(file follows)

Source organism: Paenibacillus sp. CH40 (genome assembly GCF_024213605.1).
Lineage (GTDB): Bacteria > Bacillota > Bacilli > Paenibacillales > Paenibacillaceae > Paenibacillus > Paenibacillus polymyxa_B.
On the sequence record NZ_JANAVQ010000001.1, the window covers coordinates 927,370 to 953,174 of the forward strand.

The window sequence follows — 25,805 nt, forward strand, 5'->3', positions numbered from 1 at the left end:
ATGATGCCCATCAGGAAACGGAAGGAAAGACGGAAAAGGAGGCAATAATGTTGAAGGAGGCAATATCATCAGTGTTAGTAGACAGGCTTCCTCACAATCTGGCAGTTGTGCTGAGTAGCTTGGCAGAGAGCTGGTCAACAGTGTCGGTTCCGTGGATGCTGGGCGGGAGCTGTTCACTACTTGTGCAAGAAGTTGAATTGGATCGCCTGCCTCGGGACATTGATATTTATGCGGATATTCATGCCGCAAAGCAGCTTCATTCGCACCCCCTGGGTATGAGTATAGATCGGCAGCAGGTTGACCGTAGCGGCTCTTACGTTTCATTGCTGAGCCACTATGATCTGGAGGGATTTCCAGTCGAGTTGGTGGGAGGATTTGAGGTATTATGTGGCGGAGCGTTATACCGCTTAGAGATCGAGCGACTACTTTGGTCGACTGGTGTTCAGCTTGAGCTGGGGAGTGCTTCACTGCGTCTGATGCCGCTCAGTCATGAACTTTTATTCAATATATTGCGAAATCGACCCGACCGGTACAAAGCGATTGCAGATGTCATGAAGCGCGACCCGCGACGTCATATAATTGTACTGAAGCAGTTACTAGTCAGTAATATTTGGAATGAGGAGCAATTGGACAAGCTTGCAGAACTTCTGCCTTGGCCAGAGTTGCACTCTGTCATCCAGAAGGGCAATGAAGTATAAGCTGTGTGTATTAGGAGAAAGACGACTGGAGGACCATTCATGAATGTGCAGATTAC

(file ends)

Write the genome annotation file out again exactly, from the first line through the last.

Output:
Source organism: Paenibacillus sp. CH40 (genome assembly GCF_024213605.1).
Lineage (GTDB): Bacteria > Bacillota > Bacilli > Paenibacillales > Paenibacillaceae > Paenibacillus > Paenibacillus polymyxa_B.
On the sequence record NZ_JANAVQ010000001.1, the window covers coordinates 927,370 to 953,174 of the forward strand.

The window sequence follows — 25,805 nt, forward strand, 5'->3', positions numbered from 1 at the left end:
ATGATGCCCATCAGGAAACGGAAGGAAAGACGGAAAAGGAGGCAATAATGTTGAAGGAGGCAATATCATCAGTGTTAGTAGACAGGCTTCCTCACAATCTGGCAGTTGTGCTGAGTAGCTTGGCAGAGAGCTGGTCAACAGTGTCGGTTCCGTGGATGCTGGGCGGGAGCTGTTCACTACTTGTGCAAGAAGTTGAATTGGATCGCCTGCCTCGGGACATTGATATTTATGCGGATATTCATGCCGCAAAGCAGCTTCATTCGCACCCCCTGGGTATGAGTATAGATCGGCAGCAGGTTGACCGTAGCGGCTCTTACGTTTCATTGCTGAGCCACTATGATCTGGAGGGATTTCCAGTCGAGTTGGTGGGAGGATTTGAGGTATTATGTGGCGGAGCGTTATACCGCTTAGAGATCGAGCGACTACTTTGGTCGACTGGTGTTCAGCTTGAGCTGGGGAGTGCTTCACTGCGTCTGATGCCGCTCAGTCATGAACTTTTATTCAATATATTGCGAAATCGACCCGACCGGTACAAAGCGATTGCAGATGTCATGAAGCGCGACCCGCGACGTCATATAATTGTACTGAAGCAGTTACTAGTCAGTAATATTTGGAATGAGGAGCAATTGGACAAGCTTGCAGAACTTCTGCCTTGGCCAGAGTTGCACTCTGTCATCCAGAAGGGCAATGAAGTATAAGCTGTGTGTATTAGGAGAAAGACGACTGGAGGACCATTCATGAATGTGCAGATTAC